Environment & Science

As shark populations bounce back, here's how to be safe

A researcher stands on a jet ski while a baby white shark swims in waters below.
A researcher stands on a jet ski while a baby white shark swims in waters below.
Capt. Joe Bailey – Seal Beach Lifeguards

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Yes, sharks are dangerous creatures with mouths full of sharp teeth. They are also wild animals that for decades were hunted and netted until populations hit seriously low levels.

Now, after years of conservation efforts, shark populations are bouncing back in the Pacific Ocean. That's leading to more run-ins like the one that took place Sunday in Newport Beach.

Maria Korcsmaros, 52, was swimming when she was apparently attacked by what experts believe was an adolescent white shark (the proper name for what's commonly called a "great white shark). She is currently recovering at Orange County Global Medical Center.

Chris Lowe, director of the Shark Lab at Cal State Long Beach, said this is early in the year for a shark attack, but he said it wasn't totally surprising.

"More and more people are using the ocean than ever before," he said. At the same time, shark populations are rebounding from decades of overfishing.

“Basically two generations of Americans had unfettered access to the ocean. We eliminated all those predators 50 to 100 years ago and now that they are protected, they are coming back.”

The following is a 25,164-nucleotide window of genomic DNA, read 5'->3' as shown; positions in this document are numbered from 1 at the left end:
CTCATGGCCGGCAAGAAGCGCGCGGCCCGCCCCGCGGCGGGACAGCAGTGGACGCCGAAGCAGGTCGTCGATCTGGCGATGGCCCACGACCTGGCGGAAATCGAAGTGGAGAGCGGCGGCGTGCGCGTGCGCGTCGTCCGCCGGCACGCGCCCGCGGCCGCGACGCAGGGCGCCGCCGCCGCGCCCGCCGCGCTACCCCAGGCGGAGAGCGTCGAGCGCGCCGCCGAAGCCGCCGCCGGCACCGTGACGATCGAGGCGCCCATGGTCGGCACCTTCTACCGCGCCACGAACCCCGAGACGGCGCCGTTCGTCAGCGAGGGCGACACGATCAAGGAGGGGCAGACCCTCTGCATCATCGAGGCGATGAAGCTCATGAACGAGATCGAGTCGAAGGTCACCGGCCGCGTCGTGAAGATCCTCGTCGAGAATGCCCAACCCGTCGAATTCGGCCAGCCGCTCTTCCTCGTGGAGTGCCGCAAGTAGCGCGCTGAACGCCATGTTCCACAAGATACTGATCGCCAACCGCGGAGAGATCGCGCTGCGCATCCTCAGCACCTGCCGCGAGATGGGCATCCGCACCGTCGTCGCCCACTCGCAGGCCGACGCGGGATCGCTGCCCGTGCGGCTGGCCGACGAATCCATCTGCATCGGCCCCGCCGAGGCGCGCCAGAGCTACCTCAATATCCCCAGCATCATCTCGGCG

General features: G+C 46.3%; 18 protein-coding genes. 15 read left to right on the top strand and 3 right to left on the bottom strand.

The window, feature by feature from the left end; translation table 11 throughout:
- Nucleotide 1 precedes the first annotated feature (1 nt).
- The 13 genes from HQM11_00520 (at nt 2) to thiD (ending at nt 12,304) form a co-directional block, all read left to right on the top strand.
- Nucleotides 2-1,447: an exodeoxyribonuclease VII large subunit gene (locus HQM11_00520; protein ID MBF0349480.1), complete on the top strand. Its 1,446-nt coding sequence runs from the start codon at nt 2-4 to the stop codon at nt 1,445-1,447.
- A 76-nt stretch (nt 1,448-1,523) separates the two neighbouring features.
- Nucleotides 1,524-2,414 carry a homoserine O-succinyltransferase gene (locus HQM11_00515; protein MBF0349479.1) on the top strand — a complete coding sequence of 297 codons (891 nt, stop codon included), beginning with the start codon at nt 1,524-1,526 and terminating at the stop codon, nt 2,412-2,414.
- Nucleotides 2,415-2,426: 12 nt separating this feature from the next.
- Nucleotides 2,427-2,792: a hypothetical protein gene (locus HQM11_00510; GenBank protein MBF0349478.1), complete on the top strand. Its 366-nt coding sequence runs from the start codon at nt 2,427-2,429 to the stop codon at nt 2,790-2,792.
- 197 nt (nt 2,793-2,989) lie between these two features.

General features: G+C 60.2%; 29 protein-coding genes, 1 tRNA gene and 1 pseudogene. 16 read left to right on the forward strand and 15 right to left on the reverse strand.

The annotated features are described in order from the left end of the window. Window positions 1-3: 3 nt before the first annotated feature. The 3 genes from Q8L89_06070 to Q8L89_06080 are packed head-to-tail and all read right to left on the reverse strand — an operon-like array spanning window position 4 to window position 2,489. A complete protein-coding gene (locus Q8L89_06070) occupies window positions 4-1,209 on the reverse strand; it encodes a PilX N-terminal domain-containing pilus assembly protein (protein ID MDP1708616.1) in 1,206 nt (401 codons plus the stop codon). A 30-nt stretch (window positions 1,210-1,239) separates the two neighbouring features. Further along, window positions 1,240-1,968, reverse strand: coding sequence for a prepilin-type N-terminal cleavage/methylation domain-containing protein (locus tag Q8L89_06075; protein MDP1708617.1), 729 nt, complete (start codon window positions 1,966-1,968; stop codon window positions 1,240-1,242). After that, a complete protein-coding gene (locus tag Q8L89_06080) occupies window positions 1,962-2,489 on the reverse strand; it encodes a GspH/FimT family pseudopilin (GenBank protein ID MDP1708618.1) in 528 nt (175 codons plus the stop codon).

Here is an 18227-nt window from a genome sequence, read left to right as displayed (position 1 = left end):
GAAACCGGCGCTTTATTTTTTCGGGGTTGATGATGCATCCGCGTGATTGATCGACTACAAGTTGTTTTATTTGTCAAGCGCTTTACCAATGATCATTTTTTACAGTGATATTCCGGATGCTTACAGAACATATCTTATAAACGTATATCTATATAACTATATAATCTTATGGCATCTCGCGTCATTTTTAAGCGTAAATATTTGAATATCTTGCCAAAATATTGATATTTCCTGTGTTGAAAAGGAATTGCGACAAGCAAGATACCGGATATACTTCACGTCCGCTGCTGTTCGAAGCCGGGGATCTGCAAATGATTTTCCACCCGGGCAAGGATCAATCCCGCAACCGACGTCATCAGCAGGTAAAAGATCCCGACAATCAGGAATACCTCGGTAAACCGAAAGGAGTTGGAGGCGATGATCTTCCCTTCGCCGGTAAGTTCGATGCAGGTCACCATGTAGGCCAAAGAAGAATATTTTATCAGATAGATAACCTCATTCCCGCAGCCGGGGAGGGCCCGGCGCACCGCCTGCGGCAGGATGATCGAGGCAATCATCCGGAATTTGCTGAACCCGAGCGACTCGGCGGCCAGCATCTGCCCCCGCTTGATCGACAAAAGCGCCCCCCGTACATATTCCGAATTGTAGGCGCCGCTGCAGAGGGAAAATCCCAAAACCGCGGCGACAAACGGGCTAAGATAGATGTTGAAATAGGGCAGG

Fishing for white sharks was outlawed in California in 1994, and in 2013 the animal was recommended for listing as a threatened or endangered species under the California Endangered Species Act, though that recommendation was withdrawn a year later.

They also have multinational protections from the Convention on International Trade in Endangered Species (CITES) and the World Conservation Union (IUCN) since some fear the animals could go extinct in the wild.

All of this has led to rise in shark numbers, and opportunities for shark-human encounters.

An underwater shot of a white shark.
An underwater shot of a white shark.
CSULB Shark Lab

There's a lot we don't know about white sharks, but thanks to scientists like Lowe who have studied their behavior and tracked their movements, we have some tips for avoiding shark encounters.

Be shark aware

First, remember we share the waters with lots of creatures, sharks included. Since shark numbers were so low for so long, most of us aren't use to looking for sharks. Keeping an eye out for them and thinking about risks is the first step in safety, says Lowe. 

Stick together

Sharks tend to avoid heavily populated beaches. Sure, choosing to swim with the crowds might disrupt your solitude, but it'll likely keep sharks away as well.

"We rarely see shark related incidents at heavily populated beaches," Lowe explained.

Avoid early morning and night swims

It's nice to hit the waves in the early morning or evening, but if you are worried about sharks, you might chose another time of day. Lowe says these hours are when the greatest number of incidents occur.

Don't swim with sea lions

Sea lions are a favorite meal for white sharks. If you are in waters near a clan of sea lions, chances are good there's a white shark near by. Same goes for seals. It's best to swim somewhere else, so you don't get seen as another tasty snack.

If you see a shark, you should watch its behavior, Lowe says.

If it's aggressive, say circling or coming close to swimmers, people should leave the water and warn a lifeguard. However, in many cases, Lowe said sharks will simply swim off on their own.